White House requests $70 billion for new intelligence programs, operations

That figure is $400 million less than what intelligence officials requested for programs and operations in FY 2013. 


In a statement released Thursday, officials at the ODNI declined to provide details on what specific programs or operations the federal funds will be used for. 

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"Beyond this disclosure, there will be no other National Intelligence Program disclosures of currently classified budget information because such disclosures could harm national security," according to the ODNI statement. 

Director of National Intelligence James Clapper and National Security Agency chief Gen. Keith Alexander have come under fire for recent leaks over the NSA's domestic intelligence programs. 

Former NSA contractor Edward Snowden illegally disclosed details of the agency's efforts inside the United States to The Guardian and The Washington Post

Clapper specifically has come under congressional criticism for his comments, under oath, to members of the Senate Intelligence Committee in March denying NSA is conducting intelligence operations on U.S. citizens.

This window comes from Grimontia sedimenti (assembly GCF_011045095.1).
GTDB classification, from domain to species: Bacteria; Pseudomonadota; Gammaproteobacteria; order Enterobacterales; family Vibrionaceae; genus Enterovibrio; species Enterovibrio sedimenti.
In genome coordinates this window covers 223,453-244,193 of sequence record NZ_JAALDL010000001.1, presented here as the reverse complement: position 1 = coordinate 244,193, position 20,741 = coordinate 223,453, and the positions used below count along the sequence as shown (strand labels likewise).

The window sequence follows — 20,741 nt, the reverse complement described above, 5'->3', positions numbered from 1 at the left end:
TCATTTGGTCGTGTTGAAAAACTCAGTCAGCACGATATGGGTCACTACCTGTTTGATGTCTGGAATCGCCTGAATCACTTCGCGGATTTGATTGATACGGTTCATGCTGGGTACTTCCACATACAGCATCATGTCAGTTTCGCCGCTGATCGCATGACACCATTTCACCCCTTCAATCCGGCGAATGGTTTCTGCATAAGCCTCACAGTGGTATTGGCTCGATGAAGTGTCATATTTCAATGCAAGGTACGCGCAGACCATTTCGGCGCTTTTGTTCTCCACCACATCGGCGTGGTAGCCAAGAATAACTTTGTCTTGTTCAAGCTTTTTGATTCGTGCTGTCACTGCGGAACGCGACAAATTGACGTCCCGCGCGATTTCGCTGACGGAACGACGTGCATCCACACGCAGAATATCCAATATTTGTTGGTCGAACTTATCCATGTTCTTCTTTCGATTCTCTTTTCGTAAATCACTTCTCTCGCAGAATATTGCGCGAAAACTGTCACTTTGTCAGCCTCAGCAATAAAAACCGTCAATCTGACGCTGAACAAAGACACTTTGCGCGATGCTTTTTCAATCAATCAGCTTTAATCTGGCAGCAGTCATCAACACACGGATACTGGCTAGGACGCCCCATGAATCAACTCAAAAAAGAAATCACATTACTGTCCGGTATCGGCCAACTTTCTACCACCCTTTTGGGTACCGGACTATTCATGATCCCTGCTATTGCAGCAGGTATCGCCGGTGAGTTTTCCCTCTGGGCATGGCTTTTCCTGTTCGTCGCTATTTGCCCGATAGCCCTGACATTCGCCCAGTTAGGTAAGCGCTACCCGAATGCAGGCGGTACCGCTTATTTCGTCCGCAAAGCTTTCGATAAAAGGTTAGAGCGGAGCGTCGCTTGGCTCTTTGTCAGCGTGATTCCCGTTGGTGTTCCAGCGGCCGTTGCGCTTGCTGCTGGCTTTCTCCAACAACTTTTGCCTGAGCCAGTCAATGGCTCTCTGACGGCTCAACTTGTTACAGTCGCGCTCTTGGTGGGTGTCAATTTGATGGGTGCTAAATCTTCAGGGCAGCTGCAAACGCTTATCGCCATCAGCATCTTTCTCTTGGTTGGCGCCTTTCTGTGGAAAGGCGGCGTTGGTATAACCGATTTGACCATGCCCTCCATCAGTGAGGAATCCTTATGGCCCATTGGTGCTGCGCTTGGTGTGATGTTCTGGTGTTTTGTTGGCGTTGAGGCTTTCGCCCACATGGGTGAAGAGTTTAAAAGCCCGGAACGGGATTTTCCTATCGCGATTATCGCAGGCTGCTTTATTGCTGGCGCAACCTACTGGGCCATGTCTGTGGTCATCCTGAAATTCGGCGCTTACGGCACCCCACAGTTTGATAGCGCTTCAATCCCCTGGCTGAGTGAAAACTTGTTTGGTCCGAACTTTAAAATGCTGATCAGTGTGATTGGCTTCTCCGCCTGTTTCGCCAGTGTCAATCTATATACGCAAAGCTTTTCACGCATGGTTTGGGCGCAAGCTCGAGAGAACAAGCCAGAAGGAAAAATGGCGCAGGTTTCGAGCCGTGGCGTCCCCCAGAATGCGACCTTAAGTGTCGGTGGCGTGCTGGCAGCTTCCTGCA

His comments came weeks before the agency began gathering data on cellphone calls and Internet traffic of U.S. citizens. 

The remaining $18.2 billion in requested intelligence funding for FY 2014 will go toward "military intelligence programs" run by the Department of Defense (DOD). 

The Pentagon's FY 2014 request is $1 billion less than the $19.2 billion it requested in the previous fiscal year to finance intelligence efforts by the Defense Intelligence Agency (DIA) and the various service intel shops. 

Like Clapper's office, DOD officials refused to release further details of the intelligence programs covered under that $18.2 billion request. 

However, the request comes as intelligence officials at the Pentagon are building up a new clandestine intelligence service within the DIA. 

The new Defense Clandestine Service (DCS) is designed to work with its counterparts at the CIA and across the U.S. intelligence community to gather information on national security threats beyond the battlefield, according to defense officials. 

In the end, the DCS plans to field more than 200 intelligence operatives, supported by elements from the CIA and the rest of the intelligence community, focused specifically on potential, long-term threats posed by China, North Korea and Iran. 

But earlier this year, House Armed Services Committee members blocked 50 percent of DOD funding for the new intelligence shop, until Pentagon leaders can guarantee the DCS "is designed primarily to fulfill requirements ... that are unique to the Department of Defense or otherwise unmet" by the intelligence community.

The move was included in the House panel's version of the FY 2014 Pentagon spending bill. 

Administration officials pushed back against the move, arguing the House language would put the brakes on an "important intelligence collection program." 

"The administration remains committed to working with the Congress to resolve its need for additional information on DCS," according to the White House's official statement of policy on the FY 2014 Pentagon spending package.